Interns are a Bargain: Pay Them Fairly

 

As the summer internship season moves into full swing, I decided to conduct another informal review of internship salaries. Fortunately, significant improvement has been made at many of the surveyed agencies, corporations and nonprofits. But others still hold onto minimum wage levels or slightly above. Therefore, I decided to reprise the same headline plea from five years ago.

The average PR intern salary in the U.S. is $14.25, according to online job search service Zippia. Other job boards, including Indeed.com, cite average salaries between $14 and $20, with most agencies settling on between $15 and $17. Still, some unenlightened organizations pay just $12.

My informal check of the Chicago market confirmed major agencies have increased their salaries “slightly to significantly” over the past five years. Most still hover between $15 and $17, while others range up to $25 an hour. One suburban corporation with no access to public transportation (i.e. requiring car) pays interns $38 an hour. Even nonprofits that start their searches in the hopes of landing unpaid, cause-focused talent are realizing they need pay their interns and scrape together salaries between $10 and $12 an hour. Most nonprofits seeking unpaid interns realize they must focus on undergraduate students in search of resume-building experience.

Rule of Thumb: Interns — especially recent college graduates — should be paid. Unpaid internships should only be considered for high school seniors, college freshman or sophomores who are eager to gain experience and enhance their resumes. In addition, any intern whose work is being billed to a client should be paid regardless of education status.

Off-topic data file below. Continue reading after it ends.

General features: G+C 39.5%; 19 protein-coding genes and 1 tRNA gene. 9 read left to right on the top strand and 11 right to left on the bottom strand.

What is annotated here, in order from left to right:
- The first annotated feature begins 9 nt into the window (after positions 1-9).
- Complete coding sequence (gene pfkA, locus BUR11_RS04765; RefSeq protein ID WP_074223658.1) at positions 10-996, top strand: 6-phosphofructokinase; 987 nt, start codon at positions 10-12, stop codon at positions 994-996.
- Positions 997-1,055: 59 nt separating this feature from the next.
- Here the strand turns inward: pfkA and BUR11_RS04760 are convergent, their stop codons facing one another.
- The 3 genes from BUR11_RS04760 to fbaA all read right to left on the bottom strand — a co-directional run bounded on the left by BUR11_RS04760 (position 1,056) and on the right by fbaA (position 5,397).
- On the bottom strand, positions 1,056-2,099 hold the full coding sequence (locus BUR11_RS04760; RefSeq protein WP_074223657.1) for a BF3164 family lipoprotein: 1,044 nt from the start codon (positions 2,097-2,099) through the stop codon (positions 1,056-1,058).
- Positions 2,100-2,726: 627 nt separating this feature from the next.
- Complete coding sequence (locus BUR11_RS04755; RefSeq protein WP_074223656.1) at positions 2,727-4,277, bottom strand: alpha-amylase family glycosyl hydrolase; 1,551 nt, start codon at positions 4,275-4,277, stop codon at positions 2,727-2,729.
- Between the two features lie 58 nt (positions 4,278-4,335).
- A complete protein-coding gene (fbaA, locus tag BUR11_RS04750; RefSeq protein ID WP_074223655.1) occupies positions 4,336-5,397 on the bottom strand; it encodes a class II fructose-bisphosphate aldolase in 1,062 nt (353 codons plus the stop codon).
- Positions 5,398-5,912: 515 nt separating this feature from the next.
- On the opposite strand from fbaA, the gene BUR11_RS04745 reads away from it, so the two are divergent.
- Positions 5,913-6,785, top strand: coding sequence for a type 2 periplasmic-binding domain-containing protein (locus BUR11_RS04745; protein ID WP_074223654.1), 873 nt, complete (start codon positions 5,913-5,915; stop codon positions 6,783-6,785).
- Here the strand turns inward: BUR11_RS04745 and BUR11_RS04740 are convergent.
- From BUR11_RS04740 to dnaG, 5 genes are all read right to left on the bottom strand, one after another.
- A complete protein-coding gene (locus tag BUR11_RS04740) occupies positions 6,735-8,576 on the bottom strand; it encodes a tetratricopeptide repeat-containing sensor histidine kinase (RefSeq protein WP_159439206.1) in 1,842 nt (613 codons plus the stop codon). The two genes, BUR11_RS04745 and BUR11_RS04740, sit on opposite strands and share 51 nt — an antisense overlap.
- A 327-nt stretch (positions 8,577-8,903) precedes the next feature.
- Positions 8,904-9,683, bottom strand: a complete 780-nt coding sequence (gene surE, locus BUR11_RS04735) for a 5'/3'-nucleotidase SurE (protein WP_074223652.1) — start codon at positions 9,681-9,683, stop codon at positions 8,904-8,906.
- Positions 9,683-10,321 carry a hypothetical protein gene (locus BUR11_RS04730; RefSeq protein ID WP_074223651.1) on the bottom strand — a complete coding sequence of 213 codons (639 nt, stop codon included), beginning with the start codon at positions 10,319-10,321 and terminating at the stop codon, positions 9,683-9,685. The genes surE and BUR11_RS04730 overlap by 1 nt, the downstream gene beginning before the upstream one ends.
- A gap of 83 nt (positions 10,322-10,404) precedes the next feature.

Interns are among the most highly profitable staffers in agencies since they are billed out at rages ranging from $50 to $110 an hour. Ideally, the minimum internship salary for college graduates in most markets should be at least $20 an hour. Most college graduates today are entering the job market with far greater relevant training and experience than ever before. They also likely have much more college debt than students from just five years ago.

During the current competitive war for talent, many top PR students are holding out for full-time jobs if they have already completed one or two internships. When I passed along a great internship opportunity to a soon-to-graduate DePaul grad student, she replied: “I feel three very relevant internships during my college career should qualify me for an entry-level position so that’s what I’ll be focusing on upon graduation.” I have no doubt she’ll land such an opportunity.

Happily, encouragement came last week from a boutique agency head seeking an unpaid intern. When I indicated it was doubtful she would be able to recruit the level of talent she needs, she asked what range should be considered. Upon hearing the range for Chicago PR interns, she rewrote the position description with a $20 an hour salary. I predict she’ll recruit a great intern.

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